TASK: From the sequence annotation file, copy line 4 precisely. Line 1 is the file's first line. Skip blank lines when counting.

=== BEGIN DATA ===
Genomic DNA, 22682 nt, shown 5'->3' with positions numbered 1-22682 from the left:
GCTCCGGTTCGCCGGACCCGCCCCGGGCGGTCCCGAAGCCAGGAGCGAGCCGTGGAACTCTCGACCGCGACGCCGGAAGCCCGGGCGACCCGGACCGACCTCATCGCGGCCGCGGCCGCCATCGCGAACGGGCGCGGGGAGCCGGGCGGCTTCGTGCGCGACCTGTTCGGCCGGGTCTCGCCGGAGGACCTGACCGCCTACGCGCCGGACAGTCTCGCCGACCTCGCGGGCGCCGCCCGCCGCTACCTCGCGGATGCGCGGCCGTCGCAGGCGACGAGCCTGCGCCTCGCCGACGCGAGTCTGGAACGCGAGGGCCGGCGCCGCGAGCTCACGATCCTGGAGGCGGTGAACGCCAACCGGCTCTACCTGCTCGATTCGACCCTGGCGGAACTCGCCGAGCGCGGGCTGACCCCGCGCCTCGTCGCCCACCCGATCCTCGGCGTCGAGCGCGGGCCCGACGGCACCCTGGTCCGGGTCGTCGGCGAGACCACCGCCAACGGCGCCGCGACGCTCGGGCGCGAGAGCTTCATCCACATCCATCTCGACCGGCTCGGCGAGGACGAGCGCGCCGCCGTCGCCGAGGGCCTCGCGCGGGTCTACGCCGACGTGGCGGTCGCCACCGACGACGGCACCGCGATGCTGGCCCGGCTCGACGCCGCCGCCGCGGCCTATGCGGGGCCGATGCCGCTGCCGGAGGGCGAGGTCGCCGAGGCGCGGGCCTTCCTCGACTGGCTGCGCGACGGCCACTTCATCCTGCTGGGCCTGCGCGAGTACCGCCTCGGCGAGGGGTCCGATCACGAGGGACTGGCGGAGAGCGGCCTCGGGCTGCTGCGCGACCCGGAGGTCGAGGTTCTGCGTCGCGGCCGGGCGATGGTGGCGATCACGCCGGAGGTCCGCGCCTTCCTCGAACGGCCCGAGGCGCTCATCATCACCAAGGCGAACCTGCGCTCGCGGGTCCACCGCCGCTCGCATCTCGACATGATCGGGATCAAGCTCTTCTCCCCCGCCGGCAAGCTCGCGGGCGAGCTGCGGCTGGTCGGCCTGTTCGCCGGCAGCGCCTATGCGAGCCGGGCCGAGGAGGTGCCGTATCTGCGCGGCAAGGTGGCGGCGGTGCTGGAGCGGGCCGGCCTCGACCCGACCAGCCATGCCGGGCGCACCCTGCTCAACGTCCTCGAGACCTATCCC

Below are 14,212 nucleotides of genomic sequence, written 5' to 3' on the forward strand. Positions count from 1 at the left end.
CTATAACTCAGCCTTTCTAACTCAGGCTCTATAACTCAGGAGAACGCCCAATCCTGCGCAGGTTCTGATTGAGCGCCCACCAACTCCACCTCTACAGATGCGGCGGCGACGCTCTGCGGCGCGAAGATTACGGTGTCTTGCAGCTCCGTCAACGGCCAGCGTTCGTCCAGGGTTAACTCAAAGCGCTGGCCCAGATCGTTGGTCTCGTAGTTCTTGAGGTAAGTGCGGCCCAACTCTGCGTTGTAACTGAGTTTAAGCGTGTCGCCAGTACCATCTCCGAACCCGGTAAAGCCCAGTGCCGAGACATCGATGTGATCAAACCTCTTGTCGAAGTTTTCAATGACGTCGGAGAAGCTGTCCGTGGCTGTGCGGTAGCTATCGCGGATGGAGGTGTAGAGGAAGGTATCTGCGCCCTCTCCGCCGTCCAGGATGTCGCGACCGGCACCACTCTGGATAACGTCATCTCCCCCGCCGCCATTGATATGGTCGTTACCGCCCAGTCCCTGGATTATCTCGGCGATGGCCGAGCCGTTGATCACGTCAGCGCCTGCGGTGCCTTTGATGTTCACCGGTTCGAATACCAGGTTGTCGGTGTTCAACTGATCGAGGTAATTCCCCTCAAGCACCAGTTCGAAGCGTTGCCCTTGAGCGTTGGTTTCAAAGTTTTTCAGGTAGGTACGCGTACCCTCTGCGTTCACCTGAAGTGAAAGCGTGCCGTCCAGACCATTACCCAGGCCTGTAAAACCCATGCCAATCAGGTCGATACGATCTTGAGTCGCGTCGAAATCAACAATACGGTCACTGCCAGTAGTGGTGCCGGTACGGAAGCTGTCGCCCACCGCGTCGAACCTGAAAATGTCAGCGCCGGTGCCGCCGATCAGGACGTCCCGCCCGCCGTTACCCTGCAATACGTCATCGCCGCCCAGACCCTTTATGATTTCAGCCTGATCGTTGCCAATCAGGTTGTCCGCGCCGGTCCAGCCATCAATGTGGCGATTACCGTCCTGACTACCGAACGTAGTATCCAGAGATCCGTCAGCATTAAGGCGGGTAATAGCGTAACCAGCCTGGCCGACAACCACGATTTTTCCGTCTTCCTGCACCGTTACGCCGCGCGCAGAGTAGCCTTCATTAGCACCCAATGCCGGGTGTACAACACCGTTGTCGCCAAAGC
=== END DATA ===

CTATAACTCAGCCTTTCTAACTCAGGCTCTATAACTCAGGAGAACGCCCAATCCTGCGCAGGTTCTGATTGAGCGCCCACCAACTCCACCTCTACAGATGCGGCGGCGACGCTCTGCGGCGCGAAGATTACGGTGTCTTGCAGCTCCGTCAACGGCCAGCGTTCGTCCAGGGTTAACTCAAAGCGCTGGCCCAGATCGTTGGTCTCGTAGTTCTTGAGGTAAGTGCGGCCCAACTCTGCGTTGTAACTGAGTTTAAGCGTGTCGCCAGTACCATCTCCGAACCCGGTAAAGCCCAGTGCCGAGACATCGATGTGATCAAACCTCTTGTCGAAGTTTTCAATGACGTCGGAGAAGCTGTCCGTGGCTGTGCGGTAGCTATCGCGGATGGAGGTGTAGAGGAAGGTATCTGCGCCCTCTCCGCCGTCCAGGATGTCGCGACCGGCACCACTCTGGATAACGTCATCTCCCCCGCCGCCATTGATATGGTCGTTACCGCCCAGTCCCTGGATTATCTCGGCGATGGCCGAGCCGTTGATCACGTCAGCGCCTGCGGTGCCTTTGATGTTCACCGGTTCGAATACCAGGTTGTCGGTGTTCAACTGATCGAGGTAATTCCCCTCAAGCACCAGTTCGAAGCGTTGCCCTTGAGCGTTGGTTTCAAAGTTTTTCAGGTAGGTACGCGTACCCTCTGCGTTCACCTGAAGTGAAAGCGTGCCGTCCAGACCATTACCCAGGCCTGTAAAACCCATGCCAATCAGGTCGATACGATCTTGAGTCGCGTCGAAATCAACAATACGGTCACTGCCAGTAGTGGTGCCGGTACGGAAGCTGTCGCCCACCGCGTCGAACCTGAAAATGTCAGCGCCGGTGCCGCCGATCAGGACGTCCCGCCCGCCGTTACCCTGCAATACGTCATCGCCGCCCAGACCCTTTATGATTTCAGCCTGATCGTTGCCAATCAGGTTGTCCGCGCCGGTCCAGCCATCAATGTGGCGATTACCGTCCTGACTACCGAACGTAGTATCCAGAGATCCGTCAGCATTAAGGCGGGTAATAGCGTAACCAGCCTGGCCGACAACCACGATTTTTCCGTCTTCCTGCACCGTTACGCCGCGCGCAGAGTAGCCTTCATTAGCACCCAATGCCGGGTGTACAACACCGTTGTCGCCAAAGC